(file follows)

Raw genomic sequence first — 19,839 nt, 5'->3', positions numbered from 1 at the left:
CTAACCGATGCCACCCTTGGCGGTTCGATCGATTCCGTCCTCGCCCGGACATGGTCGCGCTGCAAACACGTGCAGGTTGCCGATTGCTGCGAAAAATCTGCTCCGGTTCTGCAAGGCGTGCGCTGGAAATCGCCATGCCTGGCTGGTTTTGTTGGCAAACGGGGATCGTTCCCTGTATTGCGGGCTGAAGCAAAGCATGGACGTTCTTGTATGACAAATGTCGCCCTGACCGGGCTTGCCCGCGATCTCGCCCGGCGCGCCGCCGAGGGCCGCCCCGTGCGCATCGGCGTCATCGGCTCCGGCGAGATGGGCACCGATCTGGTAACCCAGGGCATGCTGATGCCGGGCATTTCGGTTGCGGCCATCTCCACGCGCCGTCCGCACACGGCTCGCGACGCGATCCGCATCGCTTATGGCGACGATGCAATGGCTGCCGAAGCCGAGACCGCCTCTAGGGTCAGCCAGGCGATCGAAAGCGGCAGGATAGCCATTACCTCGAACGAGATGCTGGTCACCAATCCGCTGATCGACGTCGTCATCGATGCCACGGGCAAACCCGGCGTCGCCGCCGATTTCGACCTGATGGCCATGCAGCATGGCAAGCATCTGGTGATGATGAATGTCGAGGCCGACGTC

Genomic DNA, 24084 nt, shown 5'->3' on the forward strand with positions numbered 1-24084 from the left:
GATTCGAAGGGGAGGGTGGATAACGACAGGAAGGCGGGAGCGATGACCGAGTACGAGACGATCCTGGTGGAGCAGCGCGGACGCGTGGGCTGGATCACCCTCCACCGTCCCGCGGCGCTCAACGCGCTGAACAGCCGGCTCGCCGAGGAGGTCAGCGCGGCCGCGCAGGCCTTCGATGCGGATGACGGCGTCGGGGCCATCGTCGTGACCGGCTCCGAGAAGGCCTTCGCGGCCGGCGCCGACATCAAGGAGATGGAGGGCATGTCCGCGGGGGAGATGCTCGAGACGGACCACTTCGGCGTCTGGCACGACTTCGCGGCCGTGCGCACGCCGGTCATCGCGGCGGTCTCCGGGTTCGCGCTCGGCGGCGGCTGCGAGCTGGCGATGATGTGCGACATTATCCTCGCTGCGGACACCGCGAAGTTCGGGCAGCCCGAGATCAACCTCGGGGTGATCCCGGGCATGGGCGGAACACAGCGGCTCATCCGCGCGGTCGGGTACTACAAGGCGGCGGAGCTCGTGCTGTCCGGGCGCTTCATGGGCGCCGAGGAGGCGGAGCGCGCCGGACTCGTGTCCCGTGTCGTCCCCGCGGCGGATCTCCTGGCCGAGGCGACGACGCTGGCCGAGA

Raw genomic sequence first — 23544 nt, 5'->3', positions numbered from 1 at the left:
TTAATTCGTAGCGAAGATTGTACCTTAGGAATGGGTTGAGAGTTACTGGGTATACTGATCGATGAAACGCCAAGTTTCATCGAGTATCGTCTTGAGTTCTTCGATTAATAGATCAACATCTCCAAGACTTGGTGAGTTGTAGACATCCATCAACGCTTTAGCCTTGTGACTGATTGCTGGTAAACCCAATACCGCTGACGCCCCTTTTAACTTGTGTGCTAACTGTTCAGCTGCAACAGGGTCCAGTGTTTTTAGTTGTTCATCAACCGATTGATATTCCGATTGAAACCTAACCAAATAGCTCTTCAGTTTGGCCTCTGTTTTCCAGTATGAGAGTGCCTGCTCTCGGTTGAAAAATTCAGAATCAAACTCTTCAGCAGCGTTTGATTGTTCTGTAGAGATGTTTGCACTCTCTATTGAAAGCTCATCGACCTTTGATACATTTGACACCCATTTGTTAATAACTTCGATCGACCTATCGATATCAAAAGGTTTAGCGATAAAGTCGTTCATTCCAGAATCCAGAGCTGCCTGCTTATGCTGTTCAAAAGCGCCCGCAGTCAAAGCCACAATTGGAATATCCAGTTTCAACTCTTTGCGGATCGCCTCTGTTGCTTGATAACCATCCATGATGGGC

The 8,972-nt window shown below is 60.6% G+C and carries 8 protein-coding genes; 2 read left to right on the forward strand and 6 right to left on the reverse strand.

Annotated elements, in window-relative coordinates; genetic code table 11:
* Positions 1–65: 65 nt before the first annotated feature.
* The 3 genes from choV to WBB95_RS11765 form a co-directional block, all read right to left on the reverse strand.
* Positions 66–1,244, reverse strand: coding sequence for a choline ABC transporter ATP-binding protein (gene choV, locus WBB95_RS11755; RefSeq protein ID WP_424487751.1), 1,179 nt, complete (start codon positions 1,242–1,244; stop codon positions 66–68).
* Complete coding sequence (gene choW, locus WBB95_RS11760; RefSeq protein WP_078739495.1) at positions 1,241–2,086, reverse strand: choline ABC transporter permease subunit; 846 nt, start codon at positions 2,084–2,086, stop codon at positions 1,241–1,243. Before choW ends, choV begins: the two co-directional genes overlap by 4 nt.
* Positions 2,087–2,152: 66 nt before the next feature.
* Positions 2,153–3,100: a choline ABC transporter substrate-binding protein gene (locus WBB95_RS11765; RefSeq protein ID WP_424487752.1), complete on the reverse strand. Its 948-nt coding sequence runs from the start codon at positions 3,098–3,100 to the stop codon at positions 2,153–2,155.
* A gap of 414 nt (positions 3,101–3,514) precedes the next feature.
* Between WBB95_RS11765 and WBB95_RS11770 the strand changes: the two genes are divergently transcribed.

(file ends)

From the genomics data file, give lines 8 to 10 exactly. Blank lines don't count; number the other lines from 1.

Annotated elements, in window-relative coordinates; genetic code table 11:
* Positions 1–65: 65 nt before the first annotated feature.
* The 3 genes from choV to WBB95_RS11765 form a co-directional block, all read right to left on the reverse strand.